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Teachers told: Don’t be friendly with students on social media

School teachers don’t have to be friends on social media with their students unless the tutor and pupil are already relatives, the Department of Education ordered recently.

Through Department Order No. 49 series of 2022 released on Wednesday, DepEd told its officials and employees to exercise caution in using Facebook and other online platforms and refrain from “following social media with learners” unless they are family members or are related.

The order was issued to promote professionalism in the delivery of basic education programs and services. It stressed the provisions of the current Code of Conduct and Ethical Standards for Public Officialsand Employees and reminded department workers to always adhere to “acceptable norms of conduct and relations in DepEd.”

This includes avoiding “relationships, interaction, and communication, including following social media with learners

outside of school setting,” the order dated Nov. 2 emphasized.

In explaining the order, Vice President and Education Secretary Sara Duterte-Carpio said the friendship between teachers and students should stay within a school setting and not extend outside the campus.

Both teaching and non-teaching personnel of the DepEd must relearn and emphasize what she called “professionalism,” the VP added.

“As a teacher, there should be a line between him or her and the learner. They should not have friendly relations with their learners outside of the learning institution setting because a bias will be created for a person who is friends with someone. Of course, relationships have their own problems,” Duterte-Carpio said.

The new order amends DepEd Order No. 47, or the Promotion of Professionalism in the Implementation and Delivery of Basic Education Programs and Services.

Meanwhile, amid its five-day in-person classes mandate for all public schools nationwide, the DepEd has allowed public schools with “exceptional circumstances” to proceed with blended learning.

Under DepEd Order No. 50 series of 2022, dated Nov. 3 and signed by Duterte-Carpio, public schools that are unable to comply with the mandated five-day in-person classes “due to exceptional circumstances” must submit their request for continuation of blended learning beyond Nov. 2.

DepEd earlier said at least 261 schools sustained damage from Tropical Storm Paeng.

“Nonetheless, schools can continue to implement the blended learning modality during the pendency of the request,” the order read.

“The approving authority for the implementation of blended learning modality in select public elementary and secondary schools beyond Nov. 2, 2O22 shall be the schools division superintendent (SDS), whose decision shall be subject to review by the regional director (RD),” it added.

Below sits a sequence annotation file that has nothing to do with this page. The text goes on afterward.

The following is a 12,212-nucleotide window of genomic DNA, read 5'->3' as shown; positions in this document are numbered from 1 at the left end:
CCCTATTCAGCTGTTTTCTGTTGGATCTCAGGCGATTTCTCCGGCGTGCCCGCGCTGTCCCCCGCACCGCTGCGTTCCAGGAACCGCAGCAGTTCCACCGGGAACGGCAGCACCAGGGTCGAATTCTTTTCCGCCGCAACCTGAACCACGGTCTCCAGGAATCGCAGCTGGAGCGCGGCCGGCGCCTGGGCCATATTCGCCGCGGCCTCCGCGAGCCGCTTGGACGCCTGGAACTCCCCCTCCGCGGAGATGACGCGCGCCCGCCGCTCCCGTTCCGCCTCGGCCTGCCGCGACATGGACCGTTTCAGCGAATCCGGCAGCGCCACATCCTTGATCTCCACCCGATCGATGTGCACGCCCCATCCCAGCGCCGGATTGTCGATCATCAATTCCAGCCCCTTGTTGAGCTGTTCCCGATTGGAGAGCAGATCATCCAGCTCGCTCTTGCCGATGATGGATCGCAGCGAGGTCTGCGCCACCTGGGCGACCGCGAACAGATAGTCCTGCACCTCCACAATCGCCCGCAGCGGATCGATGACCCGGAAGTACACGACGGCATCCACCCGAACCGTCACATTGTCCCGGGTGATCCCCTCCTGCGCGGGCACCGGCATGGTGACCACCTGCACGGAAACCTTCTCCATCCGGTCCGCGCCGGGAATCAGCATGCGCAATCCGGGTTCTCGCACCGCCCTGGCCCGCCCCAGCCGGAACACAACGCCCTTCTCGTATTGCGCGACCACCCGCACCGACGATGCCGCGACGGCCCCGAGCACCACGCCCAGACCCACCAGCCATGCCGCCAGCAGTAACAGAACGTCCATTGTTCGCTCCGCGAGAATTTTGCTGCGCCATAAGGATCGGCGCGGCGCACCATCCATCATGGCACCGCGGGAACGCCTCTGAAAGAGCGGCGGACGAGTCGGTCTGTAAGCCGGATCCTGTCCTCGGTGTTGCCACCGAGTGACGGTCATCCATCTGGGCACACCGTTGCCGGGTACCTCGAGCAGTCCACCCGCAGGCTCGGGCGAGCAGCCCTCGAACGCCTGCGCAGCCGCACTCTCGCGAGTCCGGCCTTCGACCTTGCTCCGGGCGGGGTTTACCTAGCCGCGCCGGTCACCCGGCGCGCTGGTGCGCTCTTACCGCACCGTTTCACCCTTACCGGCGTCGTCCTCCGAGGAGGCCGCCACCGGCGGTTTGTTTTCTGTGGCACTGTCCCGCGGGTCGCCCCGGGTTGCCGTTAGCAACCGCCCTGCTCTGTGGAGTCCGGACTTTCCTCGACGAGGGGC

Circumstances to allow blended learning to continue include the delay in the construction of school facilities, immediate need for relocation of the school, shortage of basic education resources, “unfavorable” peace and order situation, and use of classrooms as temporary evacuation centers.

The Education chief cited recent “incidents” when DepEd personnel were involved in criminal activities or became victims of crime.

“Some teachers go out with their students, and they’re involved in, should we say, criminal, not really criminal activities, but they are involved in crime. It’s either they become suspects or victims,” she explained.

“In one case, we had a teacher having a drinking spree with a student, who stabbed him. So, these are instances that are preventable if our

teaching and non-teaching staff recognize there should be a line not crossed.”

On a sexual harassment case in Cavite, Duterte said a preventive suspension was imposed on teachers involved, while students were assisted in the legal process.

DepEd officials and employees are also told to refrain from engaging in any relationship or activity that may affect their ability to “make objective decisions” in their performance of duty.

They should also respect the rights of others and avoid any activity that is not in accordance with the “law, good morals, good customs, public policy, public order, public safety, and public interest.”

The department said it expects all personnel to always treat and approach their colleagues, employees, and learners with the “highest degree of professionalism, skills, and excellence.”

The new order also states that Education employees and officials should always consider the legal implications of what they post on

social media and should not take part in spreading rumors or false information.

Additionally, they shall not make online attacks against their fellow employees, nor “disparage” DepEd, and must always consider the reputation and honor of the education department.

The order said that official DepEd email addresses should only be used for work-related engagements and never for personal social media accounts, profiles, and other activities.

The new DO also underscores the reminder to never engage in partisan activities, including “seeking endorsements, recommendations, contributions, support, consideration, political accommodation, or any intervention from other government personnel or similar entities outside DepEd.”

DepEd also prohibits “soliciting favorable actions from politicians” and “requesting or obtaining support or endorsement from any third party in the hiring, transfer, promotion, removal or any other personnel movement.”

In raising issues or concerns regarding basic education, DepEd told employees and officials that these should be directed to the formal and appropriate DepEd channels, including the Office of the Secretary, or through the concerned Assistant Secretary and Undersecretary, without resorting to invention from any third party.

 

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